A new day dawns, and morning light filters through the towering stems of an ocotillo, casting striped shadows on the ground. Although the thorny plant looks a bit lackluster, it provides an adequate perch for a zealously chirping curve-billed thrasher. An abundance of black widow spiders lurk unseen in the cracks and crevices below.
By all appearances, this is a typical morning in Arizona’s Sonoran Desert. In some ways it is, but in many ways it isn’t.
Many residential yards in Arizona are designed with xeric landscaping, which requires little water and looks like the wild desert surrounding the city. Ecologically speaking, however, these yards are “functionally not at all like the desert,” according to Nancy Grimm, a professor in the School of Life Sciences at Arizona State University.
That ocotillo, for instance, is drowning. Homeowners tend to shower too much water on their yards even when they mimic an arid landscape. Desert birds like the curve-billed thrasher seem to exhibit more aggressive territorial behavior in the city than those living out in the desert. What about the black widows? To homeowners’ distress and exterminators’ delight, their populations are denser in urban areas than in rural ones, nourished by the insects that swarm to the oasis of the city.
Less visible changes are happening, too. Biogeochemical cycles in the soil, water and air are all different between residential yards and wild Sonoran sites.
These are just a few of the findings from ASU’s Central Arizona-Phoenix Long-Term Ecological Research (CAP LTER) program, funded by the National Science Foundation (NSF) since 1997. The NSF supports 26 LTER sites across the United States, but only two focus on urban environments: the Baltimore Ecosystem Study and CAP LTER.
"Phoenix, and cities in general, are microcosms for the kinds of changes that are happening globally," notes Grimm, the CAP LTER principal investigator and project director. "In biogeochemical cycles, for example, they show symptoms of the imbalances in nitrogen, carbon dioxide, ozone and other chemicals that they help to create globally.”
Human activities create these changes, which in turn affect humans. As people adapt to the altered environment, they change the natural world further. This circular relationship within the urban socio-ecosystem is the basis of CAP LTER’s overarching research question: How do the services provided by evolving urban ecosystems affect human outcomes and behavior, and how does human action (responses) alter patterns of ecosystem structure and function, and ultimately, urban sustainability, in a dynamic environment? Sociologists, geographers, anthropologists, ecologists, biologists, climatologists, engineers and others all contribute their expertise to finding answers.
“It’s an imperative to understand how we make cities sustainable, because like it or not, that’s where most people are going to be living.”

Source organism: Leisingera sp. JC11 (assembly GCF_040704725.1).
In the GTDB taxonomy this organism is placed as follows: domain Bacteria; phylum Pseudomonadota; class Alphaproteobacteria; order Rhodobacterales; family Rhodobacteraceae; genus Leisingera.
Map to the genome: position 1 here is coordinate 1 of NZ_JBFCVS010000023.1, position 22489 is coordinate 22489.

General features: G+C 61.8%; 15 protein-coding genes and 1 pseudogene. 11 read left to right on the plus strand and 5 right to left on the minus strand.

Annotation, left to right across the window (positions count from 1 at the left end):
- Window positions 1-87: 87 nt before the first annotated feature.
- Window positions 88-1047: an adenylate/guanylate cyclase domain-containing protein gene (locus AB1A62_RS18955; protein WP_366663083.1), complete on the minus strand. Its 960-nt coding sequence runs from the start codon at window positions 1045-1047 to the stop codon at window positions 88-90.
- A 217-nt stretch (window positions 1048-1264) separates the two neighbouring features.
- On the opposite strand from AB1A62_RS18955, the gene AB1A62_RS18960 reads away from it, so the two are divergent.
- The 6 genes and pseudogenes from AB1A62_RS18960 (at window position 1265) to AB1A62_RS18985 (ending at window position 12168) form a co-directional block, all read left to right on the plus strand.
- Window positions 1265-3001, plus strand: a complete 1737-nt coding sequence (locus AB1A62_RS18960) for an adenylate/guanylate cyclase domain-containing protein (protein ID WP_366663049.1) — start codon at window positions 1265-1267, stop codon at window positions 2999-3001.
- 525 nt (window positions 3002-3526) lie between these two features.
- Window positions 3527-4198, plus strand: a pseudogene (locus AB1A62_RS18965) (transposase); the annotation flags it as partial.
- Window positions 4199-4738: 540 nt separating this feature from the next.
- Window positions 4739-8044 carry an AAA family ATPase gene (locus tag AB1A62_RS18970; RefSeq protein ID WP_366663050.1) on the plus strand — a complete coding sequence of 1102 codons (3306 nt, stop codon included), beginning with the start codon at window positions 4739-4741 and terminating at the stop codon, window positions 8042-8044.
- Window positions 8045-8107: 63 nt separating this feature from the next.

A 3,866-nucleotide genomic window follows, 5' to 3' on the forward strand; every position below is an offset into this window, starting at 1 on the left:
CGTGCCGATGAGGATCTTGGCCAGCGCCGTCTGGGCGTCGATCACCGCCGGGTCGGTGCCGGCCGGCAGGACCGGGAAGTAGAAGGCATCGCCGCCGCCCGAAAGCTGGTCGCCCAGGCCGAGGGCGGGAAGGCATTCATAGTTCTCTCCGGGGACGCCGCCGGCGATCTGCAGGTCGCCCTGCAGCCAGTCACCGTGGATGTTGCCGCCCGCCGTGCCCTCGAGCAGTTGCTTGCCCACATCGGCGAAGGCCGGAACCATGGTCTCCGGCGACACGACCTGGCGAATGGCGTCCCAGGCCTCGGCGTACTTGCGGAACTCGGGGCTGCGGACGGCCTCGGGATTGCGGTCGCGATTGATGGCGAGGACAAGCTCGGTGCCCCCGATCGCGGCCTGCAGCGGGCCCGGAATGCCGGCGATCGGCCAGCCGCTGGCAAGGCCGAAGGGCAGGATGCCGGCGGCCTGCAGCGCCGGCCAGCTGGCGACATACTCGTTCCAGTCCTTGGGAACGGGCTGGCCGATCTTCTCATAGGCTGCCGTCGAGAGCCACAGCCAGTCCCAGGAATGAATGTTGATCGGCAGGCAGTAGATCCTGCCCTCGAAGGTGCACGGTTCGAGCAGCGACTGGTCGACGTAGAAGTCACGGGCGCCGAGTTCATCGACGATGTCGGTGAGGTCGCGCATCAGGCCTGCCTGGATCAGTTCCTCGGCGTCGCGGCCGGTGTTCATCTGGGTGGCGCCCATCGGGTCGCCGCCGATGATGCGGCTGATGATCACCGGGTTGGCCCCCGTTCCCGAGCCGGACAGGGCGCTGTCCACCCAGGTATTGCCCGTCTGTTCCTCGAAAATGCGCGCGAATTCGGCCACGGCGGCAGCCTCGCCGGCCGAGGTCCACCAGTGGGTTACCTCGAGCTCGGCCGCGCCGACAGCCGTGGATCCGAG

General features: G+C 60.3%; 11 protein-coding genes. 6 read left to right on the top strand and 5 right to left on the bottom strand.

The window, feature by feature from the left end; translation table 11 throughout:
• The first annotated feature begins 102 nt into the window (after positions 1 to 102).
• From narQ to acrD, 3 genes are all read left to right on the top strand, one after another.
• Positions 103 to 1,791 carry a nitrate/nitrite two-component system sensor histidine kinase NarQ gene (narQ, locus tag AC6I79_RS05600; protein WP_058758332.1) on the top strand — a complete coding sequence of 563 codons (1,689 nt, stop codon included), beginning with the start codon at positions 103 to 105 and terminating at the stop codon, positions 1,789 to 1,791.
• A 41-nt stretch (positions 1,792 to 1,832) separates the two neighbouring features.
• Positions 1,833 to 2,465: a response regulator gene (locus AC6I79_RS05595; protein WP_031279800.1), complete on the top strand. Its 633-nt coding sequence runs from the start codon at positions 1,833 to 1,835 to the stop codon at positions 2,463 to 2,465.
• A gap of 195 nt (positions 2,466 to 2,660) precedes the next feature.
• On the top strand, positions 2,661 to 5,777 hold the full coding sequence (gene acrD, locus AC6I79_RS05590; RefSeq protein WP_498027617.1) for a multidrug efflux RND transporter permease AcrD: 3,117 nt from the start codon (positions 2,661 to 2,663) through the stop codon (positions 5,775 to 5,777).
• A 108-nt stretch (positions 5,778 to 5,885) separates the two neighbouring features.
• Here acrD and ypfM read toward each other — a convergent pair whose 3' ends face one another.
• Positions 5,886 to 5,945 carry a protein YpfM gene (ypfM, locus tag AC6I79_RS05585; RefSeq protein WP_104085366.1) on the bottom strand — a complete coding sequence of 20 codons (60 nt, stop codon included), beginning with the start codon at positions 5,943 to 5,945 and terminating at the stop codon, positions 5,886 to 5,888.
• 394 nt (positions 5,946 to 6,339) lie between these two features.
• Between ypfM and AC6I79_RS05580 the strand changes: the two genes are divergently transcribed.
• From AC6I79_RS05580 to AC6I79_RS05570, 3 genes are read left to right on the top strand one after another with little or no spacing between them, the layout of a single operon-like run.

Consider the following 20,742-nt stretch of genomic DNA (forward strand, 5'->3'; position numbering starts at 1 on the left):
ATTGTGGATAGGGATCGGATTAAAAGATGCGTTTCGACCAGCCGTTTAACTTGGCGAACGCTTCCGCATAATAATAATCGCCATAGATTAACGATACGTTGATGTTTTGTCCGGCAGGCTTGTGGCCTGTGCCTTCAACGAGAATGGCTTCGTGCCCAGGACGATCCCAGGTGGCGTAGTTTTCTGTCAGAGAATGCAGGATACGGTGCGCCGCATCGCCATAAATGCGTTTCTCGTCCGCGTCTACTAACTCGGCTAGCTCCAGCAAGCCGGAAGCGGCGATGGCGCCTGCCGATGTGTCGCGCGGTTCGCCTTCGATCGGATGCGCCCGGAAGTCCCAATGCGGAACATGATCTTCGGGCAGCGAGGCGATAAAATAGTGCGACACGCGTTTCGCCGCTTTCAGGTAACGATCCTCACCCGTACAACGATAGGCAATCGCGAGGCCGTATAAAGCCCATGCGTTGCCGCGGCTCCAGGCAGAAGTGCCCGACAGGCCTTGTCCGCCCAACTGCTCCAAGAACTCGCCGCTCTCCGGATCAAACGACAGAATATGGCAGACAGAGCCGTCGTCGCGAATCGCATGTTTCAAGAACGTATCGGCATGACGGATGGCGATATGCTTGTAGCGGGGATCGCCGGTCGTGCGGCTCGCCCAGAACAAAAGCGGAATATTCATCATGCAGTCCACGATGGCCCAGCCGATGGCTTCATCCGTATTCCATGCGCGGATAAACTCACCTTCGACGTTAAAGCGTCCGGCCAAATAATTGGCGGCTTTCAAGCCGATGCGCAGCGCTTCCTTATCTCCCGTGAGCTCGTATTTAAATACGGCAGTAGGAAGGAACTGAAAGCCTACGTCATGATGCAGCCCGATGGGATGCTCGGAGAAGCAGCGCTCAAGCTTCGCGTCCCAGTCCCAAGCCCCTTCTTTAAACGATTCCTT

Designer ecosystems are one of the major research themes in CAP LTER. Residential landscapes, like the xeriscape described above, are an example of these. Others include storm retention basins and artificial lakes.
ASU PhD student Libby Larson, working with Grimm, identified about 1,000 artificial lakes in the Phoenix metropolitan area using remote sensing imagery, GIS data and state impoundment-permit information. These lakes provide habitat and water for many animals, and could help rid the city of excess nitrogen.
They also boost home values. Waterfront properties are valued $31,271 higher, on average, than similar houses further from the water, according to research from Joshua Abbott, an associate professor in ASU’s School of Sustainability, and his colleague H. Allen Klaiber at The Ohio State University.
In their zeal to maximize the number of waterfront properties they can sell, developers often create unnaturally shaped lakes with many narrow inlets. However, this may have ecological effects that can lead to algae overgrowth and fish death.
Findings like these reveal the motivations behind people’s environmental modifications and the impacts of their choices. Studying the urban ecosystem is particularly compelling in a desert city like Phoenix, which presents unique challenges.
“There’s this idea, which we dispute, that there shouldn't be any cities in the desert, that it's a crazy place to have a city because there's not enough water here,” Grimm says.
Yet arid lands take up over 40 percent of the Earth’s land surface, according to the United Nations, and account for some of the highest population growth rates in the world. Those people aren’t going anywhere. Even if they could, where would they go?
“If you're going to put 8 billion or 10 billion people on the planet, what's the best distribution of them?” Grimm asks. “Should they be evenly spread out? Or should they be in cities? Where should those cities be?”
Understanding Phoenix can offer insights to other urbanizing areas of the world. The city’s rapid growth means that its transition from desert to farmland to city has been relatively recent, providing an evolving "before" and "after" laboratory. This makes it particularly useful for studying land-use change, land-cover change and land legacies.
It is also useful for studying water resources. Arizona’s population is more concentrated in urban areas than most other states, because people need to live where water is accessible. Harnessing and redirecting so much water has dramatically altered the natural environment of the region, from the water system to the climate.
CAP LTER research provides a rich array of data on the long-term impacts—on both humans and nature—of urban living in an arid region. Cities are becoming dominant ecosystems, housing most of the human population and affecting the world far beyond their boundaries. The more we understand about how these ecosystems change over time, the better prepared we’ll be to make changes beneficial to all—humans, ocotillos and even black widows.